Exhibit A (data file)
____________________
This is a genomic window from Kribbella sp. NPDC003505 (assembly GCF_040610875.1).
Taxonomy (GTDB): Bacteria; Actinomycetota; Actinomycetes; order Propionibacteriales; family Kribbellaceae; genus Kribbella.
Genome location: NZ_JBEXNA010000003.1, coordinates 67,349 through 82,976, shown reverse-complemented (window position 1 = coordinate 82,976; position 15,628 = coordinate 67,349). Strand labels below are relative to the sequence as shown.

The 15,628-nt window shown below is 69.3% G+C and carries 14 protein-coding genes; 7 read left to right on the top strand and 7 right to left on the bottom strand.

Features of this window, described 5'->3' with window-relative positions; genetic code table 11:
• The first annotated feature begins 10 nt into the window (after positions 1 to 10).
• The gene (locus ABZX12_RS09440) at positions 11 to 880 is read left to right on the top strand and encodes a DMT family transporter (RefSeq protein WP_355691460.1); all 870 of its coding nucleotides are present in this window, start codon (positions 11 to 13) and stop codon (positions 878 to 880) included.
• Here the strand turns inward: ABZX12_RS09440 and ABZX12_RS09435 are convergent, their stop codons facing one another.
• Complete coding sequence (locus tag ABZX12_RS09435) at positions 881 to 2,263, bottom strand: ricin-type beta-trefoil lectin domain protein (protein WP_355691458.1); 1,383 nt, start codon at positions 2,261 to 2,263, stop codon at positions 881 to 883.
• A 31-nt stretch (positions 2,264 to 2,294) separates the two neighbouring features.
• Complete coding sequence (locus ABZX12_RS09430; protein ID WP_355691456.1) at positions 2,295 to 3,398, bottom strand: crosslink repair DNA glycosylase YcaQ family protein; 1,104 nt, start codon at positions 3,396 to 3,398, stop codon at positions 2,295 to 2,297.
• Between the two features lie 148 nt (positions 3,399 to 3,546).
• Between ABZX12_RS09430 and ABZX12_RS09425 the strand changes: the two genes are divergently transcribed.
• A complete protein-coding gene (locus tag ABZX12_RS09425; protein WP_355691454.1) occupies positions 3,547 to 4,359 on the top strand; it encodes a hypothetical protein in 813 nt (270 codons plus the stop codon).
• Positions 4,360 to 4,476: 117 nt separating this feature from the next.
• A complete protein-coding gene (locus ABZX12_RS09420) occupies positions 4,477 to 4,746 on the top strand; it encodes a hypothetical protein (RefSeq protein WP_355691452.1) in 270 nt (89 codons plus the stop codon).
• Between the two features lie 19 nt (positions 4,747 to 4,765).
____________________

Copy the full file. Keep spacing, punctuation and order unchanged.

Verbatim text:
This is a genomic window from Kribbella sp. NPDC003505 (assembly GCF_040610875.1).
Taxonomy (GTDB): Bacteria; Actinomycetota; Actinomycetes; order Propionibacteriales; family Kribbellaceae; genus Kribbella.
Genome location: NZ_JBEXNA010000003.1, coordinates 67,349 through 82,976, shown reverse-complemented (window position 1 = coordinate 82,976; position 15,628 = coordinate 67,349). Strand labels below are relative to the sequence as shown.

The 15,628-nt window shown below is 69.3% G+C and carries 14 protein-coding genes; 7 read left to right on the top strand and 7 right to left on the bottom strand.

Features of this window, described 5'->3' with window-relative positions; genetic code table 11:
• The first annotated feature begins 10 nt into the window (after positions 1 to 10).
• The gene (locus ABZX12_RS09440) at positions 11 to 880 is read left to right on the top strand and encodes a DMT family transporter (RefSeq protein WP_355691460.1); all 870 of its coding nucleotides are present in this window, start codon (positions 11 to 13) and stop codon (positions 878 to 880) included.
• Here the strand turns inward: ABZX12_RS09440 and ABZX12_RS09435 are convergent, their stop codons facing one another.
• Complete coding sequence (locus tag ABZX12_RS09435) at positions 881 to 2,263, bottom strand: ricin-type beta-trefoil lectin domain protein (protein WP_355691458.1); 1,383 nt, start codon at positions 2,261 to 2,263, stop codon at positions 881 to 883.
• A 31-nt stretch (positions 2,264 to 2,294) separates the two neighbouring features.
• Complete coding sequence (locus ABZX12_RS09430; protein ID WP_355691456.1) at positions 2,295 to 3,398, bottom strand: crosslink repair DNA glycosylase YcaQ family protein; 1,104 nt, start codon at positions 3,396 to 3,398, stop codon at positions 2,295 to 2,297.
• Between the two features lie 148 nt (positions 3,399 to 3,546).
• Between ABZX12_RS09430 and ABZX12_RS09425 the strand changes: the two genes are divergently transcribed.
• A complete protein-coding gene (locus tag ABZX12_RS09425; protein WP_355691454.1) occupies positions 3,547 to 4,359 on the top strand; it encodes a hypothetical protein in 813 nt (270 codons plus the stop codon).
• Positions 4,360 to 4,476: 117 nt separating this feature from the next.
• A complete protein-coding gene (locus ABZX12_RS09420) occupies positions 4,477 to 4,746 on the top strand; it encodes a hypothetical protein (RefSeq protein WP_355691452.1) in 270 nt (89 codons plus the stop codon).
• Between the two features lie 19 nt (positions 4,747 to 4,765).